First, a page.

doctor administering the covid 19 vaccine for a patient
Credit: franckreporter

Staff shortages currently experienced by long-term care providers won’t be exacerbated by the new emergency regulation requiring healthcare staff to be vaccinated against COVID-10, a top health official said Wednesday. 

“To be clear, we are seeing staffing shortages now from the virus, not that vaccine. I want to also emphasize, or reemphasize, that patient safety is our foremost priority,” said Lee Fleisher, M.D., chief medical officer at the Centers for Medicare & Medicaid Services. 

“We believe that extending the vaccination requirements to most Medicare- and Medicaid-certified facilities will help to stabilize the healthcare system and eliminate potential incentives for staff to migrate to different settings or across state lines,” he added.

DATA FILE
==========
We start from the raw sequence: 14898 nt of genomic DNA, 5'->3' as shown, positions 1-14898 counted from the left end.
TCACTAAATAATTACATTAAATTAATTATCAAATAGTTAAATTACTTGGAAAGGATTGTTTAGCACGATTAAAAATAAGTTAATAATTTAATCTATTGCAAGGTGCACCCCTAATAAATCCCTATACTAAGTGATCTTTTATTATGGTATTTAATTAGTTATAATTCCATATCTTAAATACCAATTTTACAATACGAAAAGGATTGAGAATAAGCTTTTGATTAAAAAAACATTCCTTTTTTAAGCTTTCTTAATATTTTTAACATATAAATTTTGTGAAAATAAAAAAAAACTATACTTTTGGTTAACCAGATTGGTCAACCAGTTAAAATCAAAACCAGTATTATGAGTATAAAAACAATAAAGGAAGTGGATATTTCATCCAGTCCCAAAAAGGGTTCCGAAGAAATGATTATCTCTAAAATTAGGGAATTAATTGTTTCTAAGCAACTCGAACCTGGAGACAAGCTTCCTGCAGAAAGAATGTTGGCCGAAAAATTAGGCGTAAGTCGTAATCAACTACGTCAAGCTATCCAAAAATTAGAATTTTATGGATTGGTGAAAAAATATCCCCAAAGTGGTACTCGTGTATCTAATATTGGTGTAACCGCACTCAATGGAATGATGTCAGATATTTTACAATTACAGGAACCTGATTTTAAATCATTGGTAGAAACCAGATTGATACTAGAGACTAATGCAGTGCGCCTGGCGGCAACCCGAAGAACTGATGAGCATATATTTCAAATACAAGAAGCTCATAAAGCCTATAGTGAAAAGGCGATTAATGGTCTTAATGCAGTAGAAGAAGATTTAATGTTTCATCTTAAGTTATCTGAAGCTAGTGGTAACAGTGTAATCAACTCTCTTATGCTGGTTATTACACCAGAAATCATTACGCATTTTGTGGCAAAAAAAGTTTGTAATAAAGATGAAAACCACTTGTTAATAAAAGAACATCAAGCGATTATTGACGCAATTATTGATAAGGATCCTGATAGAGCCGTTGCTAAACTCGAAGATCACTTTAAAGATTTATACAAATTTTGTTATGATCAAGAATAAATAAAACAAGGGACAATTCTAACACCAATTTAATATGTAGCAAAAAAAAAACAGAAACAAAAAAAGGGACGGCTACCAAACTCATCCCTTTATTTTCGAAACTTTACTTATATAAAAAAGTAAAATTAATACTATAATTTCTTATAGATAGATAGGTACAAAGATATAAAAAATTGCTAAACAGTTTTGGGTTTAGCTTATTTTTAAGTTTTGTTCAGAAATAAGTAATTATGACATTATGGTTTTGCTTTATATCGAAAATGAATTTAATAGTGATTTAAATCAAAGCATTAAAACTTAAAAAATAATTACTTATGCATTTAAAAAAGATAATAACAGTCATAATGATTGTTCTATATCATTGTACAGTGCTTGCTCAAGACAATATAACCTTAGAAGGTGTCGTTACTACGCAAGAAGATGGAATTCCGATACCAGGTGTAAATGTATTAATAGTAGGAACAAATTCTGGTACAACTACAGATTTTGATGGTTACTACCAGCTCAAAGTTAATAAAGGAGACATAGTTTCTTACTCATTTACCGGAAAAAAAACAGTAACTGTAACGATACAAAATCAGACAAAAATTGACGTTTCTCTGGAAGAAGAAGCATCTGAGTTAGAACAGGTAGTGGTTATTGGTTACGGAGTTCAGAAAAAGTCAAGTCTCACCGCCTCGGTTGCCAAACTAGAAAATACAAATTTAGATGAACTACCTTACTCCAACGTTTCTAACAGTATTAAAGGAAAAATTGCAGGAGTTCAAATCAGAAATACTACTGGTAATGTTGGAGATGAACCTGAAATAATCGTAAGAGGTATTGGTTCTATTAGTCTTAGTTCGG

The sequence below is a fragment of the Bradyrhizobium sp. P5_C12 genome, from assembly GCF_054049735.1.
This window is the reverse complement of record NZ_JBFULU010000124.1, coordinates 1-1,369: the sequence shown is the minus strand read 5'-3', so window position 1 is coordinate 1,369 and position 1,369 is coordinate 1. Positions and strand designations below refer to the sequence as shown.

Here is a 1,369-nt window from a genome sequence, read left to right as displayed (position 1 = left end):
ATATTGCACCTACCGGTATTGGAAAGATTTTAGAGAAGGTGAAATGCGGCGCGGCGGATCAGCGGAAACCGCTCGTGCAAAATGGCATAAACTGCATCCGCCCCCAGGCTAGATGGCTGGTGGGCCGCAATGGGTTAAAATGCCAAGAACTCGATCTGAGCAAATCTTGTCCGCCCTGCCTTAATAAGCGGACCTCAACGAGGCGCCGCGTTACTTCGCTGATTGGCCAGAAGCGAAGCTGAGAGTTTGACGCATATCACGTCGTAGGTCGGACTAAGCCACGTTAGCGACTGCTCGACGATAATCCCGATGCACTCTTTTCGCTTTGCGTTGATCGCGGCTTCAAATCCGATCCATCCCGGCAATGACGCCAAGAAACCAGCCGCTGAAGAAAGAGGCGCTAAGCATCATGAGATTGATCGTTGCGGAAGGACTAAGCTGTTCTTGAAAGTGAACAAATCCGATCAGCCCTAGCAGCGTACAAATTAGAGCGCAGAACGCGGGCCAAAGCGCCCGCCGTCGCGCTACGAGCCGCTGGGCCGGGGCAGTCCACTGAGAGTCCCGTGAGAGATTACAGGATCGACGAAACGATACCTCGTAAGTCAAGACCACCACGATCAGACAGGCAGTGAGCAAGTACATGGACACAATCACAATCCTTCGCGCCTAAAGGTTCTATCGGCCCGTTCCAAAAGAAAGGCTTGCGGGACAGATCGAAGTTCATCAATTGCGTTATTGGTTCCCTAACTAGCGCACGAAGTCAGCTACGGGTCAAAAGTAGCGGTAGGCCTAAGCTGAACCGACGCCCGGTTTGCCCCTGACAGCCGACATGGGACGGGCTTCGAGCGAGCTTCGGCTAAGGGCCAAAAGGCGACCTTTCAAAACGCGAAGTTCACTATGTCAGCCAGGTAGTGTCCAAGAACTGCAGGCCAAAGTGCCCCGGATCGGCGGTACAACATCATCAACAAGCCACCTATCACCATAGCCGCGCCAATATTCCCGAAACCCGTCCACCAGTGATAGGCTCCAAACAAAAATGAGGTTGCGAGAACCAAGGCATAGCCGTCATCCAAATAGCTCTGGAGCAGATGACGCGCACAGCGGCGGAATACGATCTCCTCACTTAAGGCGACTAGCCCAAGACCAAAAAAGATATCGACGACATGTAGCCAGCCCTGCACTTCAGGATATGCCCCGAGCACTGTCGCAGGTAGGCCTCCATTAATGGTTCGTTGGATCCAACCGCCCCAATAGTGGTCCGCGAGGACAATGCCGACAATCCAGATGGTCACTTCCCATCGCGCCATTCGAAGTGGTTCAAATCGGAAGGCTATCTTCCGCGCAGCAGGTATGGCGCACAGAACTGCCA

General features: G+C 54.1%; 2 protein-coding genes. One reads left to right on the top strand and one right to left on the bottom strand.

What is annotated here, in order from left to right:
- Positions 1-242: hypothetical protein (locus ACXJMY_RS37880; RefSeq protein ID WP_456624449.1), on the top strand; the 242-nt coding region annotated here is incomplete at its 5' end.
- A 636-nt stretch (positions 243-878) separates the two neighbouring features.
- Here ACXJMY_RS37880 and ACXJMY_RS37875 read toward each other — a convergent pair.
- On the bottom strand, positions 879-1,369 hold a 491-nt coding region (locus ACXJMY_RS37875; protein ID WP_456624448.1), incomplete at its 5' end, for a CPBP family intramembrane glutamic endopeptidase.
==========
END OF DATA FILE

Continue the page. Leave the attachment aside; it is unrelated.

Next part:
Fleisher’s comments came during the Q&A portion of a second stakeholder call hosted by the agency Wednesday regarding the newly proposed rule. Providers have warned that the mandate could have a “disastrous impact” on seniors if even a small percentage of workers leave their jobs due to the regulation. 

Fleisher also told providers that their early research indicates many COVID-19 vaccine mandates have already been successfully initiated in a variety of healthcare systems, settings and states with few staff resignations.

“This [regulation] will also ensure that a significant number of healthcare staff are vaccinated across settings, reducing staff quarantines and improving safety no matter where patients seek care.”